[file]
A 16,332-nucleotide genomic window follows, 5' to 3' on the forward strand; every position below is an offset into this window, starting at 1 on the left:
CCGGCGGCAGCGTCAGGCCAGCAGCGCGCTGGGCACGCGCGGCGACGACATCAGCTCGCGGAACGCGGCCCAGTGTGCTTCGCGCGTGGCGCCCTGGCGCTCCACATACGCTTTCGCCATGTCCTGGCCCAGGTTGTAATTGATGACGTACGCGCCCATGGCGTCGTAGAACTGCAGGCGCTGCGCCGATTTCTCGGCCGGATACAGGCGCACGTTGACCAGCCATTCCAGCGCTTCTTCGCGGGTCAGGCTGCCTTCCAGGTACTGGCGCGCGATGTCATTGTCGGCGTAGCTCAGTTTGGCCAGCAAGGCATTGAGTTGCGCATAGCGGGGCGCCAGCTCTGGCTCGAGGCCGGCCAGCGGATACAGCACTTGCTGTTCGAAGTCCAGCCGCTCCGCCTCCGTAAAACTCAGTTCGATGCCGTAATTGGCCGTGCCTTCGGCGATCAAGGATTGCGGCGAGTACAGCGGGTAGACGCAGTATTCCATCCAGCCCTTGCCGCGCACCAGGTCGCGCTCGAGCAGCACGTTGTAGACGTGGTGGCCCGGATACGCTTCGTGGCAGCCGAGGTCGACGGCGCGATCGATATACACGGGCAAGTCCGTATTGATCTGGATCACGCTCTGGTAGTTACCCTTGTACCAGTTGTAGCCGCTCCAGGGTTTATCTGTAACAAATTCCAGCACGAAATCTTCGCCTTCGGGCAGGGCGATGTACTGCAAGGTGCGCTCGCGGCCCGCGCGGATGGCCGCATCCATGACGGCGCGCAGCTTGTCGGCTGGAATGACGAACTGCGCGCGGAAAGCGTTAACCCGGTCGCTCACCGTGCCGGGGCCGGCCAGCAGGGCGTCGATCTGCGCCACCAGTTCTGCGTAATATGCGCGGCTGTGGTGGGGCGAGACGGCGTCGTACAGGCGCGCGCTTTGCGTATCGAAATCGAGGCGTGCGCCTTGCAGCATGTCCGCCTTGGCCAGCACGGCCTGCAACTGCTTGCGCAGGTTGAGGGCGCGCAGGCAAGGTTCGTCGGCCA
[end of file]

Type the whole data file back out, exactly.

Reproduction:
A 16,332-nucleotide genomic window follows, 5' to 3' on the forward strand; every position below is an offset into this window, starting at 1 on the left:
CCGGCGGCAGCGTCAGGCCAGCAGCGCGCTGGGCACGCGCGGCGACGACATCAGCTCGCGGAACGCGGCCCAGTGTGCTTCGCGCGTGGCGCCCTGGCGCTCCACATACGCTTTCGCCATGTCCTGGCCCAGGTTGTAATTGATGACGTACGCGCCCATGGCGTCGTAGAACTGCAGGCGCTGCGCCGATTTCTCGGCCGGATACAGGCGCACGTTGACCAGCCATTCCAGCGCTTCTTCGCGGGTCAGGCTGCCTTCCAGGTACTGGCGCGCGATGTCATTGTCGGCGTAGCTCAGTTTGGCCAGCAAGGCATTGAGTTGCGCATAGCGGGGCGCCAGCTCTGGCTCGAGGCCGGCCAGCGGATACAGCACTTGCTGTTCGAAGTCCAGCCGCTCCGCCTCCGTAAAACTCAGTTCGATGCCGTAATTGGCCGTGCCTTCGGCGATCAAGGATTGCGGCGAGTACAGCGGGTAGACGCAGTATTCCATCCAGCCCTTGCCGCGCACCAGGTCGCGCTCGAGCAGCACGTTGTAGACGTGGTGGCCCGGATACGCTTCGTGGCAGCCGAGGTCGACGGCGCGATCGATATACACGGGCAAGTCCGTATTGATCTGGATCACGCTCTGGTAGTTACCCTTGTACCAGTTGTAGCCGCTCCAGGGTTTATCTGTAACAAATTCCAGCACGAAATCTTCGCCTTCGGGCAGGGCGATGTACTGCAAGGTGCGCTCGCGGCCCGCGCGGATGGCCGCATCCATGACGGCGCGCAGCTTGTCGGCTGGAATGACGAACTGCGCGCGGAAAGCGTTAACCCGGTCGCTCACCGTGCCGGGGCCGGCCAGCAGGGCGTCGATCTGCGCCACCAGTTCTGCGTAATATGCGCGGCTGTGGTGGGGCGAGACGGCGTCGTACAGGCGCGCGCTTTGCGTATCGAAATCGAGGCGTGCGCCTTGCAGCATGTCCGCCTTGGCCAGCACGGCCTGCAACTGCTTGCGCAGGTTGAGGGCGCGCAGGCAAGGTTCGTCGGCCA